"We're dealing with parents who have lost children, children who have lost parents, families whose loved ones remain unaccounted for and just about every other conceivable human tragedy possible."

"Even simple measures such as allowing a pregnant mother some privacy and quiet during physical examinations, to ensuring children are occupied with toys, books and can interact with other children, can go a long way to help preventing potential psychosocial issues from arising, although a lot of Japanese people have a tendency to 'grin and bear it' rather than say if they are having mental health issues -- this is a problem," Takeda added.


Japan as a nation has largely rallied behind those affected by the twin disasters in March as well as those displaced by the nuclear crisis in Fukushima prefecture and there is a sense in the nation's capital, that this is the country's problem that should be shouldered by all, not just those directly affected.

"Fundraising initiatives have been spectacular and it's this outpouring of love and empathy that convinces me that Japan will grow from this tragedy," said Naganuma, who added that international contributions had also been overwhelming.

"Tens of thousands of individuals, organizations and institutions have taken it upon themselves to use their influence and networks to raise much-needed funds, or support in other ways and such public-spiritedness is at the very core of what we do -- without such support, the suffering in the northeast would be inconceivable," said Naganuma.

Japanese celebrities have been doing their bit too -- be it on TV benefit shows, releasing charity music singles and holding live concerts, or designer auctions and public appearances -- whatever the media, the power of fame often helps the public dig a little deeper into their pockets.

But not all celebrities have the same idea about charity.

"I've rented a four-ton truck and have driven to Tohoku prefecture from Tokyo for the past three-weekends," a renowned TV personality, model, actress and singer told Xinhua on condition of anonymity.

"Before that, like a lot of 'talent' here, I've been on a lot of variety shows and done a load of magazine interviews after the March 11 disasters, but I got to thinking that to truly understand the situation and better represent the people devastated by the disasters, I had to go there, see and hear it for myself and help out," the instantly recognizable starlet said.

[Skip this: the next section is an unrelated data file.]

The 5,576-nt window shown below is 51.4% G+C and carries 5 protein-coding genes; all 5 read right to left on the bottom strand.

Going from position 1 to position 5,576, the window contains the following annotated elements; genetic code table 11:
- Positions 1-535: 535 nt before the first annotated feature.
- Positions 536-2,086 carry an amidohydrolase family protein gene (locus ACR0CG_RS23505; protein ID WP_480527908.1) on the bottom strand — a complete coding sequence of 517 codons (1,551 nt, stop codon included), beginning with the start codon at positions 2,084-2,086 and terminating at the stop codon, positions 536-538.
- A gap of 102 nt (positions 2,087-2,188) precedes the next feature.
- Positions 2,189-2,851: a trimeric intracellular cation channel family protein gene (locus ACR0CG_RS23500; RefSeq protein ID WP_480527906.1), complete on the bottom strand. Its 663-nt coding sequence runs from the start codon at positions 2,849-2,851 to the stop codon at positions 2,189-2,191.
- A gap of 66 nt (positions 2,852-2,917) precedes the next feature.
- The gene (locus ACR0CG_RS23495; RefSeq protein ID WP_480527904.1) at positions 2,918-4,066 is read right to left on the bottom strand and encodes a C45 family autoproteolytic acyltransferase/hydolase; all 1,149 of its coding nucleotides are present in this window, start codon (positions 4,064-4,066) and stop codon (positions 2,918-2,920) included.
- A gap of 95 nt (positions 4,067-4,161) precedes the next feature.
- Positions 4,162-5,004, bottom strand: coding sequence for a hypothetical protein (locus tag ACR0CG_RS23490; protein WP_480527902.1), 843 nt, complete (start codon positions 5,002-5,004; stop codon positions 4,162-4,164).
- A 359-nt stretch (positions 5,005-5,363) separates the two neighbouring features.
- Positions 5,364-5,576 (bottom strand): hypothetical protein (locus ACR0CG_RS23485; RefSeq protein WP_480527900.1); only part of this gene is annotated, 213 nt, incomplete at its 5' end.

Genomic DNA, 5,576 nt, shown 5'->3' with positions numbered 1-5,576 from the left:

She went on to say that her production company, one of the largest in Japan, Horipro, was reluctant to let her go and that if she did, a film crew would attend and make a documentary, a proposition she refused.

"I didn't want this to be about me as a famous person here, this was a personal thing and to use such a tragedy as some kind of publicity stunt is deplorable. The first day I went to Tohoku and took of my hat and mask, I was mobbed and while I guess people were happy to see me, I spent more time signing autographs and posing for pictures than I did serving food and handing out supplies, which was all I wanted to do," she said.

The young icon added that since then she tries to remain anonymous and works extremely hard, like the thousands of other volunteers who have offered their time and energy to support the March 11 victims.

"It's hard work. I cook a lot of fresh food on site as I heard there were problems with people not getting enough nutrition and also in the truck we have clothes, bedding, toys, pretty much everything you can imagine that I have collected from friends, colleagues or bought myself." she said.

"I've been hugged, kissed and thanked, but I've also been sworn at, cried on, had items I'd given thrown back at me and I had to leave babies and infants without any family behind, which was especially hard."

"But through these experiences, I can now be a better spokesperson and advocate for these people, a lot of whom are facing a long, tough road ahead before their lives return to anything approaching normal," said the stunning luminary.

Source: Xinhua